Title V—Flexibility and Accountability—Rural Education and Achievement Program
Title V, Part B is comprised of two main programs:
- The Small Rural School Achievement Program (SRSA) provides funds targeted and designed for schools with small populations in lower-density areas. Funds are given directly to districts with designation by the National Center for Education Statistics (NCES).
- The Rural and Low-Income Schools Program (RLIS) provides funds for states to subgrant to districts with NCES designation. RLIS funds apply more broadly and can be used for a number of purposes related to other titles of ESSA.
WHY TITLE V MATTERS
The purpose of Title V is to allow states and districts the flexibility to target federal funds to the programs and activities that most effectively address the unique needs of states and localities. In particular, Title V, Part B—the Rural Education Initiative—is designed to help states and districts meet the unique needs of rural school districts that frequently lack the personnel and resources needed to compete effectively for federal competitive grants, and receive formula funds in amounts too small to be effective in meeting their intended purposes. Title V matters because it can help ensure that principals and school leaders working in states and districts with rural populations have funding flexibility so teachers, school personnel, and students get the extra support they need.
FUNDING. Title V: Part B
ESSA authorizes funds for annual grants to districts.
- FY 2017 — FY 2020: $169,840,000
Schools and districts that are eligible for both SRSA and RLIS funds can apply for the funding stream that meets their unique needs; this was not the case in No Child Left Behind. Additionally, districts that receive RLIS funding can use funds for a broader range of activities. RLIS funding can now be applied toward any allowable use of funds under ESSA Title I Part A, Title II Part A, Title III, or Title IV Part A or B.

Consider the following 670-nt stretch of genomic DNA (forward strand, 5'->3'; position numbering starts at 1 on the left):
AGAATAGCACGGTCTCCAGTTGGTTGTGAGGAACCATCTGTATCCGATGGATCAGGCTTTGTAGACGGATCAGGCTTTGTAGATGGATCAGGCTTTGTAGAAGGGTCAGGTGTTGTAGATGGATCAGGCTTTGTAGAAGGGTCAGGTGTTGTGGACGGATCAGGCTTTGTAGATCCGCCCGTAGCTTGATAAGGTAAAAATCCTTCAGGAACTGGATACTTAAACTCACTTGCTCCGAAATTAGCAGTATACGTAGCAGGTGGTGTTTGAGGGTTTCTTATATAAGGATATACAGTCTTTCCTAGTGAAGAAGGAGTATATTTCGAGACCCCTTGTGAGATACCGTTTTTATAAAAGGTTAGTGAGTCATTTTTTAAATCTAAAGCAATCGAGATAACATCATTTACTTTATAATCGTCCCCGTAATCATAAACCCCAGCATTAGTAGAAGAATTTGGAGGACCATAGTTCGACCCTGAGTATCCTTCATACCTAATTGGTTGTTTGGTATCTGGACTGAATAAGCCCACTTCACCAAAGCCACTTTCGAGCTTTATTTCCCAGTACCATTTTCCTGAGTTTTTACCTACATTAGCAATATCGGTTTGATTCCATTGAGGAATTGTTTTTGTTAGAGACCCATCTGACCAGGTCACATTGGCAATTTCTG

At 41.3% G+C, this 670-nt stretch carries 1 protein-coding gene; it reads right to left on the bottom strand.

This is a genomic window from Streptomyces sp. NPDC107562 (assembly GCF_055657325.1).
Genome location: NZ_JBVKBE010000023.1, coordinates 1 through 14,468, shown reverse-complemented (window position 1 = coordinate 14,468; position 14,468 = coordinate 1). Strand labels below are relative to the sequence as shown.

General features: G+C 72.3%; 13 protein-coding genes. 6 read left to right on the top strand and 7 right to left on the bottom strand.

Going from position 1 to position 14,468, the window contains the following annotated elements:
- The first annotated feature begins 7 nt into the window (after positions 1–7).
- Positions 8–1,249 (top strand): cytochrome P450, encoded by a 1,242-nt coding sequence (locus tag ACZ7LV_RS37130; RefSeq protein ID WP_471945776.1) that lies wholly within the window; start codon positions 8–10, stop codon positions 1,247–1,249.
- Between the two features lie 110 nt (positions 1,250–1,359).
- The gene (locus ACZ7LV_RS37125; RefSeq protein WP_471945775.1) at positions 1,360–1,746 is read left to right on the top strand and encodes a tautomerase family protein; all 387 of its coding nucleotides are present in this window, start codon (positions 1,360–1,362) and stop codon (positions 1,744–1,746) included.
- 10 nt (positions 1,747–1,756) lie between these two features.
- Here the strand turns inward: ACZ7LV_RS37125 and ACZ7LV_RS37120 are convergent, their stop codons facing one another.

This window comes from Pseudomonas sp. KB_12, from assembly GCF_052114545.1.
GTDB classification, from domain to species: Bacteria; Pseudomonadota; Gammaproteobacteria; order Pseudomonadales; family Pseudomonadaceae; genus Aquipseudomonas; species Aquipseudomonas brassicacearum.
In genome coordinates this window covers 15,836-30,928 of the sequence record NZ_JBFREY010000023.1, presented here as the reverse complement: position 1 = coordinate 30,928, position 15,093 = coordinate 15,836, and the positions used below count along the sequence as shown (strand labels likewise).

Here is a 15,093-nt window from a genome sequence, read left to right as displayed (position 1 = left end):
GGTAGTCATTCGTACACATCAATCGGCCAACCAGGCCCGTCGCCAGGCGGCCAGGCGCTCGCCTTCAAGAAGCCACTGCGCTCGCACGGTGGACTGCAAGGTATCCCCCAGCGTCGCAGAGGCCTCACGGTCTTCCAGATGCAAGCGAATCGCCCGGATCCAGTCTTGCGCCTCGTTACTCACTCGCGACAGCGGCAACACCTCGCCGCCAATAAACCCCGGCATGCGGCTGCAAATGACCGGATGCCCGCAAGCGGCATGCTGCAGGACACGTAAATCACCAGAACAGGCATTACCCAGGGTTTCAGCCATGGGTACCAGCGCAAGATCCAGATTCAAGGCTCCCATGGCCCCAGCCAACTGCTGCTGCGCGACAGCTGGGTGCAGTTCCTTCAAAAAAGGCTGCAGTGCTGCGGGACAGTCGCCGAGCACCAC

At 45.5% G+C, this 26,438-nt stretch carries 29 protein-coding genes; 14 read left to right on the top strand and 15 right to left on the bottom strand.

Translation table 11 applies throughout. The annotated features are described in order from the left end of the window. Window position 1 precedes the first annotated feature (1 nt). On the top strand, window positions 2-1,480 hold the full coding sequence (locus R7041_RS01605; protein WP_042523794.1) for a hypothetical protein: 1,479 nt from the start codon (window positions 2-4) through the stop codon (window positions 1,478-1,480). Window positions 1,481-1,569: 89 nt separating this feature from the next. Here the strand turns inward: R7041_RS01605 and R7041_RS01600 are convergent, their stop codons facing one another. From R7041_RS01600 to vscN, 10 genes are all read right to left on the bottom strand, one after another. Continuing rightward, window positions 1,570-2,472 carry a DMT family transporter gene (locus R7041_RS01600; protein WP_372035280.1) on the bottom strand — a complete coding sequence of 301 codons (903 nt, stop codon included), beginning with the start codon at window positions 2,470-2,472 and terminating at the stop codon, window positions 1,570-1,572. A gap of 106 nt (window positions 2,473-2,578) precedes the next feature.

Title V offers and supports access to what may be otherwise out-of-reach funding opportunities. Because rural districts often lack the capacity to apply for competitive grants, ESSA helps rural districts by:
- Requiring the secretary of education to conduct outreach to rural districts about competitive grant opportunities
- Reducing the paperwork and compliance burden
- Allowing districts to seek technical assistance on Title V grant applications or pre-applications
- Allowing districts to work together or with educational service agencies to submit joint applications for federal funding
OPPORTUNITIES TO ADVOCATE
- Engage now with your district in discussions about the instruction of students in rural areas. Encourage additional support and effective teacher and principal professional development to improve teaching skills in meeting the diverse needs of this population.
- Collaborate and work with other principals in your district to help ensure your state applies for these funds and makes them available.
- Influence the federal appropriations process. Because of the ability to combine and target all ESSA title funds in combination with Title V funds in rural districts, influencing the federal appropriations process would help assure more funds are available to your district and school.
- Share any good news with your local media. If you have good news to tell or believe your community, city, or state media can highlight the work and success of your teachers and students in rural schools and districts, read the ESSA Communication Kit for tips, tools, and resources on how to raise the visibility of your school via social media as well as traditional outlets.